Lloyds Banking Group Made a (Tiny) Profit!

LONDON -- Earlier this morning, Lloyds Banking Group (NYS: LYG) issued a trading statement in respect of the first quarter of 2012. For once, it made a profit, albeit a mere 2 million pounds after tax, which works out to be just more than 0 pence per share. Naturally, the bank isn't paying a dividend.

Lloyds' shares have been an awful investment in the last few years, but these results show that there is a sliver of light at the end of the tunnel. It's often the case that when an economy eventually recovers from a lengthy downturn, its banks' profits rebound quite spectacularly. Long-suffering Lloyds' shareholders hope this will happen sooner rather than later.

1.5 billion pounds. Really?
Lloyds Banking Group was formed back in 2009 after Lloyds TSB was persuaded by the Treasury to buy HBOS -- a decision that ranks on par with using a chainsaw to cut your toenails while blindfolded.

The sheer awfulness of HBOS' loan book has dogged the bank ever since, but if you'd only been looking at the headlines, then you may think Lloyds has been doing quite well. That's because it prefers to define profit on a "combined business basis," which ignores most of the bad stuff that the rest of us have to deal with.

This quarter's combined business-basis "profit" turned out to be more than 1.5 billion pounds before tax. Yet after various adjustments, such as the 375 million pound provision for compensation payments in respect to claims against mis-sold payment protection insurance policies, this falls to 2 million pounds of statutory profit after tax.

A business that can't be run by idiots
Peter Lynch says investors should look for a business that's so good it can be run by an idiot, because one day it will be. Banking is not an idiot-proof business, because a bank can easily be ruined if it makes too many bad loans relative to its capital base.

HBOS was a prime example of this, having encouraged reckless lending by basing the bonuses for some of its senior managers and directors upon the amount lent, rather than the quality of the loans. Any idiot can lend money; the important thing is to get it back.

However, despite the best efforts of its former directors, Lloyds is still a constituent of the FTSE 100 (INDEX: ^FTSE) index. That said, this is in large part because of a government bailout and a massive rights issue in 2009 that means the British state now owns 41% of the company.

There but for the grace of God
One British bank that has attracted a fair bit of praise because it didn't need a bailout is Barclays (NYS: BCS) . But this had little to do with the skill of its managers; rather, Barclays was lucky enough to be outbid for ABN AMRO in 2007 by a consortium led by Royal Bank of Scotland (NYS: RBS) .

ABN AMRO was an acquisition so bad that it made Lloyds' purchase of HBOS seem like a good piece of business. Had Barclays won the bidding war, then it, not RBS, would have needed the mother of all bailouts, and Fred Goodwin would probably still be a knight.

Bad incentives
The recent banking crisis was largely caused by faulty incentive schemes. Banks issued lots of share options to their senior directors, giving them all of the upside with none of the downside, thus encouraging them to make big bets with other people's money. They chose to make lots of risky loans and eventually ended up speculating in securitized mortgages, which had been taken out by people who couldn't repay them even in the good times.

Another thing that contributed to the banking crisis was the depositors' compensation scheme. This caused many people to chase the highest interest rates, instead of depositing their money with the more secure banks. This guarantee was the main reason why so many people piled into the Icelandic banks, and the British taxpayer ended up having to help bail them out in 2008.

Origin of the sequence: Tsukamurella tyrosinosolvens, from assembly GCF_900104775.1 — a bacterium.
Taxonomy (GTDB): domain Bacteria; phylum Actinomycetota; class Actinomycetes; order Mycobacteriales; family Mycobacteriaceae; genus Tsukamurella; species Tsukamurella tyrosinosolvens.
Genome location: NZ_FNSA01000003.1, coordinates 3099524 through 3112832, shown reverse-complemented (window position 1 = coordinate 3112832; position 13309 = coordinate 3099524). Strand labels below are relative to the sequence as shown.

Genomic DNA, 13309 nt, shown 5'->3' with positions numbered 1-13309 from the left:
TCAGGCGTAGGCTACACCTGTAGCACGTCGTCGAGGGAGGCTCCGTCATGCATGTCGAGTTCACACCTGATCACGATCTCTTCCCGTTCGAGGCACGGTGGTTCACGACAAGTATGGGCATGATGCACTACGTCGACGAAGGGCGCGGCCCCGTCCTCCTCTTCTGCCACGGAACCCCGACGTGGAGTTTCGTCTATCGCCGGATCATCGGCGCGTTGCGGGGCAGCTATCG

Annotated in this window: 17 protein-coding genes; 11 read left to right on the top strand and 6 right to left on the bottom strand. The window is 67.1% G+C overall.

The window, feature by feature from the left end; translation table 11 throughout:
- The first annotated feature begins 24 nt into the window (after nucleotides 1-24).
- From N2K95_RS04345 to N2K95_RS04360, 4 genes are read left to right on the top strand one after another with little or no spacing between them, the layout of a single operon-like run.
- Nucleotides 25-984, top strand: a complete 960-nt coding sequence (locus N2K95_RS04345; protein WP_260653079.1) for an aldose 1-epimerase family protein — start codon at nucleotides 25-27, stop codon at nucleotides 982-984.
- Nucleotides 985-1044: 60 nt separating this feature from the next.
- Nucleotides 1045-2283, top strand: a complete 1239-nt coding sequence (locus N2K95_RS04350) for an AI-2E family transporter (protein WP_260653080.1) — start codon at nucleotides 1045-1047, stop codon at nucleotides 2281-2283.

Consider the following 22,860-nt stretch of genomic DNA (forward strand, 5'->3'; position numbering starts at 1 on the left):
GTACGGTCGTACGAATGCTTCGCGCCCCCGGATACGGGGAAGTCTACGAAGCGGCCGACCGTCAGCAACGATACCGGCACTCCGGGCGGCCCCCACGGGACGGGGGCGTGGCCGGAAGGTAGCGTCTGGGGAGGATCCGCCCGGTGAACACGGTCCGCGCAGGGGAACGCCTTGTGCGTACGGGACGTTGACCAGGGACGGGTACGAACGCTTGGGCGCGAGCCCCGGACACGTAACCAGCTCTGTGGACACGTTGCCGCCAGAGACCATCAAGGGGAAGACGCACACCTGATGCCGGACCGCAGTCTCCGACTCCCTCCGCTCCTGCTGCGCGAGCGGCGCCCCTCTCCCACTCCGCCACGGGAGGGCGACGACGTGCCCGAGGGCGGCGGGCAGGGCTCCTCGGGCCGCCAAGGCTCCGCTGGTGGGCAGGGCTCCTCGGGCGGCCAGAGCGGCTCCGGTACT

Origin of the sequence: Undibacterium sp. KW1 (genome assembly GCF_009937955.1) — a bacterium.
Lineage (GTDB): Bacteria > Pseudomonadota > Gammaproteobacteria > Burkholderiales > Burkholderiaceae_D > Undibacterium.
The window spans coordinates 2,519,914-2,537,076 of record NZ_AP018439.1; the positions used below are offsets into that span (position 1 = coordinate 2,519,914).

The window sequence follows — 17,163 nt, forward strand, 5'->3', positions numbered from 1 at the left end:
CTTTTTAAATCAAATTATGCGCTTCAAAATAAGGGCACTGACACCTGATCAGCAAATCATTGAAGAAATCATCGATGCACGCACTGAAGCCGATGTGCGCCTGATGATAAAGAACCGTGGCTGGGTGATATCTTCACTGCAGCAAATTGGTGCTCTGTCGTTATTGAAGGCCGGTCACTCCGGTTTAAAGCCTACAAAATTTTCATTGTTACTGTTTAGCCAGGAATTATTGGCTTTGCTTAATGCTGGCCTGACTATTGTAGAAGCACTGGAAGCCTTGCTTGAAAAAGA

How to fix the banks
Berkshire Hathaway
(NYS: BRK.B) legend Warren Buffett has an excellent idea as to how to stop banks from getting into serious trouble. If any financial institution requires a bailout, then its chief executive officer and his or her spouse (or partner) should be bankrupted. That should concentrate the mind wonderfully!

The risk of personal bankruptcy is a powerful incentive, and it's no surprise that the investment banks and private banks that remained as partnerships, wherein the partners' own money was at stake, didn't get caught up in the practices that led to the recent banking crisis.

Another alternative is to do what America did during the middle of the 19th century when a bank went bust. Back then, every director was on the hook for several years' salary if his bank went under, while the shareholders had to pay the par value of their shares to the receiver.

One way to curb the banks' tendency toward reckless lending is to increase their capital requirements to prevent them from lending so much. A major cause of the credit crunch was that some banks were using leverage greater than 30-to-1, so 1 billion pounds of capital was used to back 30 billion pounds of loans, which is way above the ratios used by most banks throughout history.

The future for Lloyds
As the trading statement shows, while things are improving, Lloyds Banking Group still has major problems, particularly regarding the payment protection insurance scandal where it routinely sold policies to people who were not allowed to claim against them.

That said, the market was fairly pleased, marking up Lloyds Banking Group's shares in early trading by more than 2%.

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At the time thisarticle was published Tony owns shares in Lloyds Banking Group (it's a punt on the recovery!). The Motley Fool owns shares of Berkshire Hathaway.Motley Fool newsletter serviceshave recommended buying shares of Berkshire Hathaway. The Motley Fool has adisclosure policy.
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